Losing someone or something important in your life can be one of the most challenging and life-altering events you may face. It can profoundly affect your career, personal life, physical health, mental well-being, and spiritual connection.

Coping with a loss is never easy, but with the right guidance and support, it is possible to find your way through and emerge stronger on the other side. Here are some essential tips on how to find your way through life-altering loss:

1. Allow Yourself to Feel

When you are grieving, it is normal to experience a wide range of emotions. There is a misconception that when you are grieving, you only experience heavier emotions; that is untrue. You can laugh, be amused and then, at the moment next, feel great sadness.  Remember, there is no one right way to grieve. You are practicing being non-judgmental toward yourself and giving yourself space and time to be in what is in that moment.

When our feelings are swirling or bubbling, expressing them can be a real blessing in our healing process. The energetic shift in your body is an actual release of chemicals felt in your nervous system.

Our body is always working to protect us and return to homeostasis. Trust yourself and allow the natural processes to happen. 

Loss can threaten our sense of safety and security in the world. When this happens, the way we see life has been disrupted. We are processing so much information consciously and subconsciously. If we don’t stop to feel, the emotions can become buried and manifest in real health concerns later.

Allowing yourself to feel the pain and sadness that comes with losing attachment to someone, something is essential. Create safe times in your day where you can privately explore your emotions.

You are human, and grief is a part of the human experience. Know that your strength will come from your vulnerability in feeling your feelings.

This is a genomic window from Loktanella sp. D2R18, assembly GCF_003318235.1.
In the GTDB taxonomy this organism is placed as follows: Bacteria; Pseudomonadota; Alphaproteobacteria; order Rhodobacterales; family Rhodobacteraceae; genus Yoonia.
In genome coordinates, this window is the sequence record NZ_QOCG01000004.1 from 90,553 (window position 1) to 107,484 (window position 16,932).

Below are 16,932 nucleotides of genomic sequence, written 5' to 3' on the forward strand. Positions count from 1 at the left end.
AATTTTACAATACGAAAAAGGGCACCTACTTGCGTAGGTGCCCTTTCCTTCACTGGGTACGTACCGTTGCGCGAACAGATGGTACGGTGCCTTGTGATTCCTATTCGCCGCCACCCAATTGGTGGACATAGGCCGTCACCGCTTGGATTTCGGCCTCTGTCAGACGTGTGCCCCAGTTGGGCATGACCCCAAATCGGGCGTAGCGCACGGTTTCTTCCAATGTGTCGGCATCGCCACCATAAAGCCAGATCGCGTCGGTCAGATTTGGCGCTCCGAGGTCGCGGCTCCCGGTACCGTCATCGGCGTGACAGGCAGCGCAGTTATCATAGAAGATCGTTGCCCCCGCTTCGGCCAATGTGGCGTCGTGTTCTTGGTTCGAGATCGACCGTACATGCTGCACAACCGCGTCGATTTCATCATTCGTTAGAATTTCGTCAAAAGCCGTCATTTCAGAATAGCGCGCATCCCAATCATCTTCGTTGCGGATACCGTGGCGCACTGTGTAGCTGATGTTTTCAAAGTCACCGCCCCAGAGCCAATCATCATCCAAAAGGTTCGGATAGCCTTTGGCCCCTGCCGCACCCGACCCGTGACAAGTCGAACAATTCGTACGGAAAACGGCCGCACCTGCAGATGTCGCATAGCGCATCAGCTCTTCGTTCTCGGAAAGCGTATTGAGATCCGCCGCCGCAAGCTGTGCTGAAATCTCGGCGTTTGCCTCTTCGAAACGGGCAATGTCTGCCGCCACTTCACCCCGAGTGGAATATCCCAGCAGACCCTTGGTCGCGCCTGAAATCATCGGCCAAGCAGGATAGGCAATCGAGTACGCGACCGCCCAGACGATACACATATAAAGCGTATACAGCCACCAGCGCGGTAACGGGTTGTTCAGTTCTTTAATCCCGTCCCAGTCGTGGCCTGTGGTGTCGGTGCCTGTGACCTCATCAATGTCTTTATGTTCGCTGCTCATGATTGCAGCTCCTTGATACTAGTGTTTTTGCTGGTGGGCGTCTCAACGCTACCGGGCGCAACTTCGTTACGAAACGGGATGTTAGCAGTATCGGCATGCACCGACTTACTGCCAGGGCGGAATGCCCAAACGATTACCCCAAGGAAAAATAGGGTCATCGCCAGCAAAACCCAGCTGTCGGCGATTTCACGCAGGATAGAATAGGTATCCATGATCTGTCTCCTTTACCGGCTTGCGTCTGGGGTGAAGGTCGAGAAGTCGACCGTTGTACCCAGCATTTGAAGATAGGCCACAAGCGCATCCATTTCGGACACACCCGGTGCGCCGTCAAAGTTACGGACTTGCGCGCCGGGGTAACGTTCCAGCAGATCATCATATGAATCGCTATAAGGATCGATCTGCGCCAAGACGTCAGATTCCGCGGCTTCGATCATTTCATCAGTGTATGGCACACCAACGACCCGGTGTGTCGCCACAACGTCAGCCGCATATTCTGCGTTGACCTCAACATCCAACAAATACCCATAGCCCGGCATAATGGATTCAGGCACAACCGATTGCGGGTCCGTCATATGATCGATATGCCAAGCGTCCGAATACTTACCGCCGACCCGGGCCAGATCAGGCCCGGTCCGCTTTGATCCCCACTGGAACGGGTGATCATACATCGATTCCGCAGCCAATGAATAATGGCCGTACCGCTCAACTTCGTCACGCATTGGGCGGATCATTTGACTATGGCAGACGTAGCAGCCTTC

2. Seek Support

A support system is crucial during this difficult time as you process the loss. Many cultures worldwide emphasize that processing grief is best done in a community. Rituals are part of the healing journey, where people come together to honour the loss publicly and support the grieving person. Grief is shared, not hidden. Adapting to the cycles of life and death can be taxing when done in isolation.

We have all grieved. Open your mind to realize this truth.

Anyone who has loved or dreamed or even laughed in a joyous moment has grieved the loss of that experience. I caution you to realize that while people want to support you, not everyone is skilled at listening. If you reach out to someone, one strategy is to preface the conversation by telling them they don’t have to say anything, that you need to talk out your thoughts, or that you need a hug or to go on a quiet walk together. Helping them know what you need will teach them how to support you and reduce the chance of withdrawing because you feel they didn’t hear you.

Change is inevitable. We will all be impacted by the loss of changing circumstances, people, and abilities. There is evidence supporting how our connections are the source of happiness, so please keep trying to reach out to family, friends, or professionals like myself, who can provide the guidance and support you need to navigate your loss. You don’t have to go through this alone.

3. Take Care of Your Physical Health

Loss can affect your physical health, so taking care of your body is essential even though you may not want to leave your bed or get off your couch. Symptoms of grief that people often do not realize involve changes in concentration, the ability to organize time and process information, periods of interrupted sleep, and much more.